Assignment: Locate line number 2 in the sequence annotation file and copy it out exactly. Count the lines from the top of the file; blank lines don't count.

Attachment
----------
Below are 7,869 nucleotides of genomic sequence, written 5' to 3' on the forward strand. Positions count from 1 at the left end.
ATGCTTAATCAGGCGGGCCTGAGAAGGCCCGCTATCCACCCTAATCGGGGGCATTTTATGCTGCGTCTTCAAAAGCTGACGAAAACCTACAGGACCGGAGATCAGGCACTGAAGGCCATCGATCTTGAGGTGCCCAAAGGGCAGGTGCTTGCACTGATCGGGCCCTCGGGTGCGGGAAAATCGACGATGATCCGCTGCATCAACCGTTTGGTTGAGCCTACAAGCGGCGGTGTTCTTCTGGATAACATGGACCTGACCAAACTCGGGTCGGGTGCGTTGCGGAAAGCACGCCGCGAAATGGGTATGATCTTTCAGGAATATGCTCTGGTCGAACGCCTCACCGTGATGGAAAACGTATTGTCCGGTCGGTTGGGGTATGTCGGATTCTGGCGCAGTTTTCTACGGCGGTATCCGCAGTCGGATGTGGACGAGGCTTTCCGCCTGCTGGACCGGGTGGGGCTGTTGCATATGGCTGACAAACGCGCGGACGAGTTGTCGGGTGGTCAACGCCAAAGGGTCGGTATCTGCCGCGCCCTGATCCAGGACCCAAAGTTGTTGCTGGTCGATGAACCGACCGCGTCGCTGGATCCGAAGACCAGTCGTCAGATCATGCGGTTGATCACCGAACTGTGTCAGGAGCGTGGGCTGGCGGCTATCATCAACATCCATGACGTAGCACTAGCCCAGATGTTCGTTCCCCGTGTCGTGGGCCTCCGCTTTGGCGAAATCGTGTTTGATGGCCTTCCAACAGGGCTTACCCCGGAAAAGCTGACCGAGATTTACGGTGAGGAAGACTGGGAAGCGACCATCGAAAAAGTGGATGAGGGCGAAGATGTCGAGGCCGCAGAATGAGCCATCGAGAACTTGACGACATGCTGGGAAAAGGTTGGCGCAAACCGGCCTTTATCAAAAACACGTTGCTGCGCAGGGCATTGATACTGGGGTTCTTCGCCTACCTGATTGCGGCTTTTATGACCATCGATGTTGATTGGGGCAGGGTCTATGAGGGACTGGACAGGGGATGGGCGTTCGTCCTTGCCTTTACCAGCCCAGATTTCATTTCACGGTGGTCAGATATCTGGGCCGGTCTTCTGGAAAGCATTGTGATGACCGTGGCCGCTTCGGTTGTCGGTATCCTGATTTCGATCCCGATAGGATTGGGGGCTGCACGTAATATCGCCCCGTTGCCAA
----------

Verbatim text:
ATGCTTAATCAGGCGGGCCTGAGAAGGCCCGCTATCCACCCTAATCGGGGGCATTTTATGCTGCGTCTTCAAAAGCTGACGAAAACCTACAGGACCGGAGATCAGGCACTGAAGGCCATCGATCTTGAGGTGCCCAAAGGGCAGGTGCTTGCACTGATCGGGCCCTCGGGTGCGGGAAAATCGACGATGATCCGCTGCATCAACCGTTTGGTTGAGCCTACAAGCGGCGGTGTTCTTCTGGATAACATGGACCTGACCAAACTCGGGTCGGGTGCGTTGCGGAAAGCACGCCGCGAAATGGGTATGATCTTTCAGGAATATGCTCTGGTCGAACGCCTCACCGTGATGGAAAACGTATTGTCCGGTCGGTTGGGGTATGTCGGATTCTGGCGCAGTTTTCTACGGCGGTATCCGCAGTCGGATGTGGACGAGGCTTTCCGCCTGCTGGACCGGGTGGGGCTGTTGCATATGGCTGACAAACGCGCGGACGAGTTGTCGGGTGGTCAACGCCAAAGGGTCGGTATCTGCCGCGCCCTGATCCAGGACCCAAAGTTGTTGCTGGTCGATGAACCGACCGCGTCGCTGGATCCGAAGACCAGTCGTCAGATCATGCGGTTGATCACCGAACTGTGTCAGGAGCGTGGGCTGGCGGCTATCATCAACATCCATGACGTAGCACTAGCCCAGATGTTCGTTCCCCGTGTCGTGGGCCTCCGCTTTGGCGAAATCGTGTTTGATGGCCTTCCAACAGGGCTTACCCCGGAAAAGCTGACCGAGATTTACGGTGAGGAAGACTGGGAAGCGACCATCGAAAAAGTGGATGAGGGCGAAGATGTCGAGGCCGCAGAATGAGCCATCGAGAACTTGACGACATGCTGGGAAAAGGTTGGCGCAAACCGGCCTTTATCAAAAACACGTTGCTGCGCAGGGCATTGATACTGGGGTTCTTCGCCTACCTGATTGCGGCTTTTATGACCATCGATGTTGATTGGGGCAGGGTCTATGAGGGACTGGACAGGGGATGGGCGTTCGTCCTTGCCTTTACCAGCCCAGATTTCATTTCACGGTGGTCAGATATCTGGGCCGGTCTTCTGGAAAGCATTGTGATGACCGTGGCCGCTTCGGTTGTCGGTATCCTGATTTCGATCCCGATAGGATTGGGGGCTGCACGTAATATCGCCCCGTTGCCAA